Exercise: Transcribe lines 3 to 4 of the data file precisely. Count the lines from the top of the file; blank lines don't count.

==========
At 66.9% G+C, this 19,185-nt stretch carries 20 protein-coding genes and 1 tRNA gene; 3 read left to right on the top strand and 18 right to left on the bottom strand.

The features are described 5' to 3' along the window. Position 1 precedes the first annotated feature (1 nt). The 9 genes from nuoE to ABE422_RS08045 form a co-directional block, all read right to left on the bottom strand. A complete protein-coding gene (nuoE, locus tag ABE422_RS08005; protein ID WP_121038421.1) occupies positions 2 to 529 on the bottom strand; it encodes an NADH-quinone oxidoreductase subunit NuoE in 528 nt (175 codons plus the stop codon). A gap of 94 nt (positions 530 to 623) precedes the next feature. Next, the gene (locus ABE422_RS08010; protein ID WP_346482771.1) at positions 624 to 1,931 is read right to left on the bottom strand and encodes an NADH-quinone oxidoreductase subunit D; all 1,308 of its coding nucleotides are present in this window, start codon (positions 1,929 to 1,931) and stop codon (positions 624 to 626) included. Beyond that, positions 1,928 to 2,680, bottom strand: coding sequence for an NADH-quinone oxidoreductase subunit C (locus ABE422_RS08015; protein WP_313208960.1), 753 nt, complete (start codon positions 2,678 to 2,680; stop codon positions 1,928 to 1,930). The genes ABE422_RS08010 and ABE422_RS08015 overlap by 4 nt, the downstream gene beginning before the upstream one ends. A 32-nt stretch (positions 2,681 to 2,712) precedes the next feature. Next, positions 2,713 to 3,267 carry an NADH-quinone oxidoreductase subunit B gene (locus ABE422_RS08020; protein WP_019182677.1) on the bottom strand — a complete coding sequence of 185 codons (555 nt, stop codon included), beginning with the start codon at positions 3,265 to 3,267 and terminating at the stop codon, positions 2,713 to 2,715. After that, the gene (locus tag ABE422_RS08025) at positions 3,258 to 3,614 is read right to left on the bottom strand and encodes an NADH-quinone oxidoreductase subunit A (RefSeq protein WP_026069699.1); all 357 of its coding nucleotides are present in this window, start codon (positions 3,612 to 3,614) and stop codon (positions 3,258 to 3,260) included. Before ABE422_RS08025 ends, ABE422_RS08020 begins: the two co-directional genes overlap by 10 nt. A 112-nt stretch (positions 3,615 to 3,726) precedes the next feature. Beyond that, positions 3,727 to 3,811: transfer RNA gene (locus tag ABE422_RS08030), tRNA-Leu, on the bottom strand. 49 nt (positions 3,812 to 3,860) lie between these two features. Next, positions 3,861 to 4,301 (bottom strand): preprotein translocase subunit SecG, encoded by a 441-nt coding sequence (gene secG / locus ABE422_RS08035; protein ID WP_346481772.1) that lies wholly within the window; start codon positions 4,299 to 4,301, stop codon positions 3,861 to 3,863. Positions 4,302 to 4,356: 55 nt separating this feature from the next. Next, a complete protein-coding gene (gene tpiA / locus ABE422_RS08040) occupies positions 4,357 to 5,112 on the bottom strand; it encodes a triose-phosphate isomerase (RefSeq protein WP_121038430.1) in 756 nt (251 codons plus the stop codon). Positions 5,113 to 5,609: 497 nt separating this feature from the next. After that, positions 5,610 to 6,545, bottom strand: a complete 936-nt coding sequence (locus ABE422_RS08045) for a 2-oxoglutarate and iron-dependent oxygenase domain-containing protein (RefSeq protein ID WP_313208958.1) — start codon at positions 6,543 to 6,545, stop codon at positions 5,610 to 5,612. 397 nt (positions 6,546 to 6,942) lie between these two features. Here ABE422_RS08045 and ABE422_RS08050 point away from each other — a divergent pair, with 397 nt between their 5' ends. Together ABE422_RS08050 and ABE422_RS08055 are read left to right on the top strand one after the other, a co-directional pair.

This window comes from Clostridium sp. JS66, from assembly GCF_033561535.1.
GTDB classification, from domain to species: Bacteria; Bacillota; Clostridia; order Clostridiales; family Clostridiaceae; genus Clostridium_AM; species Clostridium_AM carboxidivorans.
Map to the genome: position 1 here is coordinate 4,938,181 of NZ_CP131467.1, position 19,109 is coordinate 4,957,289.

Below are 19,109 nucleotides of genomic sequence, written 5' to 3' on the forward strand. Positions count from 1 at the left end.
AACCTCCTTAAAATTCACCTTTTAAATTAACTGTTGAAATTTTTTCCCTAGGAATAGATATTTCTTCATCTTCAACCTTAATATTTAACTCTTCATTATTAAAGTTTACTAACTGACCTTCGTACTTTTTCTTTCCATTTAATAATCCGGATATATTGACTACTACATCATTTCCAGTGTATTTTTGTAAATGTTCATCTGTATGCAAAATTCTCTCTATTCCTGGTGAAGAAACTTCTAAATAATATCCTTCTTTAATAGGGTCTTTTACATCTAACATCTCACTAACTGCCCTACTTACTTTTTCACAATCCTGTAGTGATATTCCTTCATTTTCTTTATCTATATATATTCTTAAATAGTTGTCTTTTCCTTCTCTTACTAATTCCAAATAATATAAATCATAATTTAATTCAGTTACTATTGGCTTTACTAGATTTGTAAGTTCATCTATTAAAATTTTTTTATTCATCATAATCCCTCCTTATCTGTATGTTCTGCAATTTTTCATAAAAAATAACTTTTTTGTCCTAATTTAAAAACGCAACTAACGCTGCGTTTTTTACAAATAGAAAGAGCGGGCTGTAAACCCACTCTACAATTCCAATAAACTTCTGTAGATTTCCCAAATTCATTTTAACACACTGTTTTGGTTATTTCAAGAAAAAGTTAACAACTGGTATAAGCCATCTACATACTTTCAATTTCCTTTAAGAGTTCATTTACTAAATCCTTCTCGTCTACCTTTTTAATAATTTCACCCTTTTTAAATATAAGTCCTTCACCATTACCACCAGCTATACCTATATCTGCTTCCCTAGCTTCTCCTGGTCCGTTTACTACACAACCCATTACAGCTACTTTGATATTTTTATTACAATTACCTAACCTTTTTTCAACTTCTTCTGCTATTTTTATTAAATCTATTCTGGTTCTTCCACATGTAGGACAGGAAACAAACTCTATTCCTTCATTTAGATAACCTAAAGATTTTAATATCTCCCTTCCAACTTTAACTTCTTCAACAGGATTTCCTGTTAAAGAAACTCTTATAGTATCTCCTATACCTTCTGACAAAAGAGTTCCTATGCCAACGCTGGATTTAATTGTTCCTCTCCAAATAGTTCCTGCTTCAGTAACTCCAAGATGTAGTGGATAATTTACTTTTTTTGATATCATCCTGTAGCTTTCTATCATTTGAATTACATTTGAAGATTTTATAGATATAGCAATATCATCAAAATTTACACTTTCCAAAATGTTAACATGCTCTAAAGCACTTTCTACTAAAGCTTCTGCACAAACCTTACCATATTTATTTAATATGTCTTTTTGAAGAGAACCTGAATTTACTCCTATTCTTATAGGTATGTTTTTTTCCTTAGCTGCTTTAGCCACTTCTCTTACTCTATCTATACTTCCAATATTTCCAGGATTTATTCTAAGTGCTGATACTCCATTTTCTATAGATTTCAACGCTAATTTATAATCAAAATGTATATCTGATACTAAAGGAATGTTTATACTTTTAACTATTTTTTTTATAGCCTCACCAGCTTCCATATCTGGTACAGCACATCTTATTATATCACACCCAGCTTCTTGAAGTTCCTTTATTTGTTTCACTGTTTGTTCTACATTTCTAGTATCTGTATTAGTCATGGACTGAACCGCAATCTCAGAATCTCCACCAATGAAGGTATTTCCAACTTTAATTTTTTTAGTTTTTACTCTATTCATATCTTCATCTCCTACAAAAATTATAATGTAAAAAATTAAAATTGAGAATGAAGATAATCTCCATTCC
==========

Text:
This window comes from Clostridium sp. JS66, from assembly GCF_033561535.1.
GTDB classification, from domain to species: Bacteria; Bacillota; Clostridia; order Clostridiales; family Clostridiaceae; genus Clostridium_AM; species Clostridium_AM carboxidivorans.